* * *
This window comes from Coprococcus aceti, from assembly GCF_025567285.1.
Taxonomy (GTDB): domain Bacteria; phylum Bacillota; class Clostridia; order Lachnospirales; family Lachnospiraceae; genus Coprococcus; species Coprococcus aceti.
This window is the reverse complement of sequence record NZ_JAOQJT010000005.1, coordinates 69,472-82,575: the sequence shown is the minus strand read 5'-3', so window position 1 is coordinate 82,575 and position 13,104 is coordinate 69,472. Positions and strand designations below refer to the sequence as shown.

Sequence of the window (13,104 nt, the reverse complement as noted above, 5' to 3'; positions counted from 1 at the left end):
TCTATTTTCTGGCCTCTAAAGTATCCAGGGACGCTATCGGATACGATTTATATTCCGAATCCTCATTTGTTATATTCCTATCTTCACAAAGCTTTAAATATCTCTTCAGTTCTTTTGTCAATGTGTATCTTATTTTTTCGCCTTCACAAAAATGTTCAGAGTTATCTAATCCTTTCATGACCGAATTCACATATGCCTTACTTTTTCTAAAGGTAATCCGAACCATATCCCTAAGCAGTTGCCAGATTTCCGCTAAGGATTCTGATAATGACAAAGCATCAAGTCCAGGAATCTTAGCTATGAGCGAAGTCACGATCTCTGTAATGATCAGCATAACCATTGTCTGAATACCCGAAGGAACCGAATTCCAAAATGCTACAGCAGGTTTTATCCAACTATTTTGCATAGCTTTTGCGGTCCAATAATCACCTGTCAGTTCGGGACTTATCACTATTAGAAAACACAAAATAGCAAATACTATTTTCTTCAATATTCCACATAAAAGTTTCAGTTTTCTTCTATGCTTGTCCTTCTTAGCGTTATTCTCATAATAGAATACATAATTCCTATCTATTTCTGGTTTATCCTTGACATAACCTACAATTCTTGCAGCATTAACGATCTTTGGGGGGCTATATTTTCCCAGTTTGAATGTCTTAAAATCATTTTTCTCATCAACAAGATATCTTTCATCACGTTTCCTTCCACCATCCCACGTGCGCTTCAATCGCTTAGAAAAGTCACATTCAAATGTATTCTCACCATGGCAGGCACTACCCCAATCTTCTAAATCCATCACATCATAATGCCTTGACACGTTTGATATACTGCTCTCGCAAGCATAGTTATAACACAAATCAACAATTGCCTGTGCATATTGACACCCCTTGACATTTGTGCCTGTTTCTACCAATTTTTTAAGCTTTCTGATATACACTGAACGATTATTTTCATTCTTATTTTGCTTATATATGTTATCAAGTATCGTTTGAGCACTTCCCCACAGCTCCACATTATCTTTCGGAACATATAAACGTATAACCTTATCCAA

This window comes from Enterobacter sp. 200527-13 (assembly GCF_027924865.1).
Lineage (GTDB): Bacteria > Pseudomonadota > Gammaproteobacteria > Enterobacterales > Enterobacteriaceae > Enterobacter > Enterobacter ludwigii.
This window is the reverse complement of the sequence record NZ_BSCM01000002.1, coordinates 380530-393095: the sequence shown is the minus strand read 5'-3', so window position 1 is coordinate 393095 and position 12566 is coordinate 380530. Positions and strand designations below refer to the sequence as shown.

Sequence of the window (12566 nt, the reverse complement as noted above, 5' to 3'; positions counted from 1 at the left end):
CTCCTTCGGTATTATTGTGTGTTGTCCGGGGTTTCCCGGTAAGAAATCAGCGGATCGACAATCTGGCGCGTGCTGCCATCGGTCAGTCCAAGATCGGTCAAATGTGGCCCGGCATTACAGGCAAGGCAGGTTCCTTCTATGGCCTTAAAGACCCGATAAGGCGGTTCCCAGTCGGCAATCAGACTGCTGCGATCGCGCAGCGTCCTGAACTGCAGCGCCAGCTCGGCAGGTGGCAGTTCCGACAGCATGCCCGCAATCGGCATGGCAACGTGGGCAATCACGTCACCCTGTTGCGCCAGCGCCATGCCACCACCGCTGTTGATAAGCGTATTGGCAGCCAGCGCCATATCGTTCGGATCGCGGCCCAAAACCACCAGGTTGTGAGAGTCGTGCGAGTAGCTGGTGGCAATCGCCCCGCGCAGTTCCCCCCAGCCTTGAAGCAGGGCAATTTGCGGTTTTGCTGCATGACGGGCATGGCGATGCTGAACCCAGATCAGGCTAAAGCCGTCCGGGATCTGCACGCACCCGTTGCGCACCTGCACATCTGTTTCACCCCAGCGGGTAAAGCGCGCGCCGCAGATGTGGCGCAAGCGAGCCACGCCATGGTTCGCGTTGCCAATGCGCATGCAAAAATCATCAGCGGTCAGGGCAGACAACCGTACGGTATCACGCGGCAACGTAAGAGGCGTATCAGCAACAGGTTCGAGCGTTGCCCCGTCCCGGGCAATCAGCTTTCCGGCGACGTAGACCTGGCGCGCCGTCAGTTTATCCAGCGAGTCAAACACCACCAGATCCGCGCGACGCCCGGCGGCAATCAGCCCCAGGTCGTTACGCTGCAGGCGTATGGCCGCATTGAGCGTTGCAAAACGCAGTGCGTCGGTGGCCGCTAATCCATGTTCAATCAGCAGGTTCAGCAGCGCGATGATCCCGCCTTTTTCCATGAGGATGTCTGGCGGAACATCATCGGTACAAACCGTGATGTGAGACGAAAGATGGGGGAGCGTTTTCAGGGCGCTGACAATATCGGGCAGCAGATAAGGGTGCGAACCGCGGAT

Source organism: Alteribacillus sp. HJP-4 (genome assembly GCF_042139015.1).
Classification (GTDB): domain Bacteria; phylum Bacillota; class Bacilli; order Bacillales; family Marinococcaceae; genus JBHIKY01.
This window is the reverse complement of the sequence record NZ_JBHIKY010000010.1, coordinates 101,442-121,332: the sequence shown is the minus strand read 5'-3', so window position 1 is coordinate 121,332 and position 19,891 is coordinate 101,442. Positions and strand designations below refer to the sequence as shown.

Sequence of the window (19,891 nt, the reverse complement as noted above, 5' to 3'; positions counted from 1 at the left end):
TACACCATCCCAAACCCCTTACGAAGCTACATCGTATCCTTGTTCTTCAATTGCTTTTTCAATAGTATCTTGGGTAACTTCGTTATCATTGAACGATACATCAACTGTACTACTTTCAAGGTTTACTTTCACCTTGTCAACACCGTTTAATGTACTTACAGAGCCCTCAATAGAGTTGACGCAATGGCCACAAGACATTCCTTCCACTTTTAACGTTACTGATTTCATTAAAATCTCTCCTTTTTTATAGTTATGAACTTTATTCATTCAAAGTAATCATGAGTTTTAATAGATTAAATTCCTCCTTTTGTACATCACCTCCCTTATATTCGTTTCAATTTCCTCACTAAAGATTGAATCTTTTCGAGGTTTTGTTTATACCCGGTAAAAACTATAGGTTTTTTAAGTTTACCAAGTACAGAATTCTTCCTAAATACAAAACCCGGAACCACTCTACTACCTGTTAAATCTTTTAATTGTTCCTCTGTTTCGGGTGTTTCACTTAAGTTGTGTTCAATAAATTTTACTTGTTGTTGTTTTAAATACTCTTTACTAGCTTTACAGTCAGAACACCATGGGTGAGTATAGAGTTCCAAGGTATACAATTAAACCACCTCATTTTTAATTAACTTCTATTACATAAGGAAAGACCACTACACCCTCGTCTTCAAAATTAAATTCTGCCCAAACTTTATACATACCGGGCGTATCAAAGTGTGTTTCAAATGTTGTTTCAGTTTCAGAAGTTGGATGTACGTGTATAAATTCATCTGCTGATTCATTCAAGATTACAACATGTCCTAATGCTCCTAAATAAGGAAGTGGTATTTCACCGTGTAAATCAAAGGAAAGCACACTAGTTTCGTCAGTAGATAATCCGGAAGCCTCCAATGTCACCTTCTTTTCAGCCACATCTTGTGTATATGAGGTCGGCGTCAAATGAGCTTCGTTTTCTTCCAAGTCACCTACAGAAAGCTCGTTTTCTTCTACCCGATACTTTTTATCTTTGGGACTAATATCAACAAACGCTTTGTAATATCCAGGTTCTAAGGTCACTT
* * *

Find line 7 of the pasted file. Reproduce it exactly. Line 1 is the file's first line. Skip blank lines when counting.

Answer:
Lineage (GTDB): Bacteria > Pseudomonadota > Gammaproteobacteria > Enterobacterales > Enterobacteriaceae > Enterobacter > Enterobacter ludwigii.